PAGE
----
5 Comments

  1. Country Girl

    Just a side note: (as this subject came up on a thread a few days ago) for safety reasons, there actually are American cities that have trick-or-treating laws that prohibit anyone over the age of 12 to trick-or-treat. An over-age trick-or-treater could actually wind up with a $100 fine depending on where you live.

    A growing trend, to keep older teens from running the streets begging for free candy on this night (or worse drinking or vandalism) , is a free teen Halloween dance or event often put on by a local radio station or a business sponsor. Perhaps if you notice a large number of older kids with nothing to do on Halloween, you could suggest this option to area businesses who cater to teens.

  2. JB

    Here is something to consider … perhaps some of the older kids never had the opportunity to experience trick or treating when they were younger. My 17 year old son has a girl friend who has been through the foster and adoption system; unfortunately, it was never a good situation. Now, at age 18, this lovely girl is having a wonderful time planning out her costume and is looking forward to walking around our neighborhood this evening to trick or treat for only the second time in her entire life. While my son has typically been staying at home to answer the door for the past few years, he will be accompanying her in a “matching” costume (cowboy & cowgirl — her idea). I am sure my 6’2″ son will receive a few funny looks from people, and perhaps even a comment or two about him being too old, but I figure why not; the enjoyment this young woman is having is worth it. It’s one of their last opportunities to be kids, and it’s candy. I hope they have a marvelous time!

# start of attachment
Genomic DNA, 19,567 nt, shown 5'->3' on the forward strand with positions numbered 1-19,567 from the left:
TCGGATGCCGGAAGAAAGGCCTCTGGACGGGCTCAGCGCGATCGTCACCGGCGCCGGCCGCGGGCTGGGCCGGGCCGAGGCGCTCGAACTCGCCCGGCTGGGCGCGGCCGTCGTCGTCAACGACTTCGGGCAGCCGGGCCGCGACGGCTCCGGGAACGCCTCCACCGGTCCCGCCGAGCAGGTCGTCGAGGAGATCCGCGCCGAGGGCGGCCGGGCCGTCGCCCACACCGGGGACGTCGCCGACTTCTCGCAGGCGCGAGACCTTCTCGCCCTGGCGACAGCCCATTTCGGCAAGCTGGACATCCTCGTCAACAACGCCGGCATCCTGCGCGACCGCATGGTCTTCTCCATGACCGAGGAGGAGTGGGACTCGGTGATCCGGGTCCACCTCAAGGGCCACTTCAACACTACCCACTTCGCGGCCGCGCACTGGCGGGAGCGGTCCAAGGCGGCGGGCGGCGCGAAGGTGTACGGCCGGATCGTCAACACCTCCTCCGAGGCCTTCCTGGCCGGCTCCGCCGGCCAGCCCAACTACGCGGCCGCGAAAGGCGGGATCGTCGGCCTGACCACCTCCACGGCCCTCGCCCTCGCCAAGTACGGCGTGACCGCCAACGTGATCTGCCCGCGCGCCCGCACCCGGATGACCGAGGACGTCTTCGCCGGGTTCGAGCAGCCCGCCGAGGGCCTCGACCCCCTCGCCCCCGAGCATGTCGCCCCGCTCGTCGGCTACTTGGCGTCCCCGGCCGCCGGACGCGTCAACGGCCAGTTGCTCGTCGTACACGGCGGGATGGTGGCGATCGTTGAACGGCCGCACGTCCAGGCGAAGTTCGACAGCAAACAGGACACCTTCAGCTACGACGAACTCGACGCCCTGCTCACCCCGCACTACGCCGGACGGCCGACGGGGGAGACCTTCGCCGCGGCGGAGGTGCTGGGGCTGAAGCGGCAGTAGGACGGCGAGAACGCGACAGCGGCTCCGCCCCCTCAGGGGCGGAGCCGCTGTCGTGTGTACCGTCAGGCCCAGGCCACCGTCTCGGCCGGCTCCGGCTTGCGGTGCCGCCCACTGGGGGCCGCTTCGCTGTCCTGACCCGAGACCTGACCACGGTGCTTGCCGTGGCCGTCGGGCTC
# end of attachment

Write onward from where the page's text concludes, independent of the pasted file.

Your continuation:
• Karen

      That’s sweet. I’m surprised anyone would begrudge older kids the opportunity to trick-or-treat. I think it’s a different issue if you’re college aged and fully capable of buying your own candy but, at least in the community I grew up in, there weren’t many high-school aged people with jobs of their own and therefore Halloween was pretty much the only opportunity to eat lots of candy. I didn’t get to celebrate Halloween as a child because of my parents’ religious beliefs and now, in years I’m not up to attending a Halloween party, I take the younger children of friends trick-or-treating. Though I don’t carry a bag for candy I do dress up, and I think it’s wonderful that adults get at least one day a year to play pretend.

      Besides, I would worry about being a TP target if I refused older kids candy.

  3. Susan

    My 18 year old went trick or treating with friends in very appropriate “scary” costumes. Another group of girls dressed in mini skirts that left nothing to the imagination, along with thigh high stockings, went to parties and drank….hmmmm, I say let them trick or treat!

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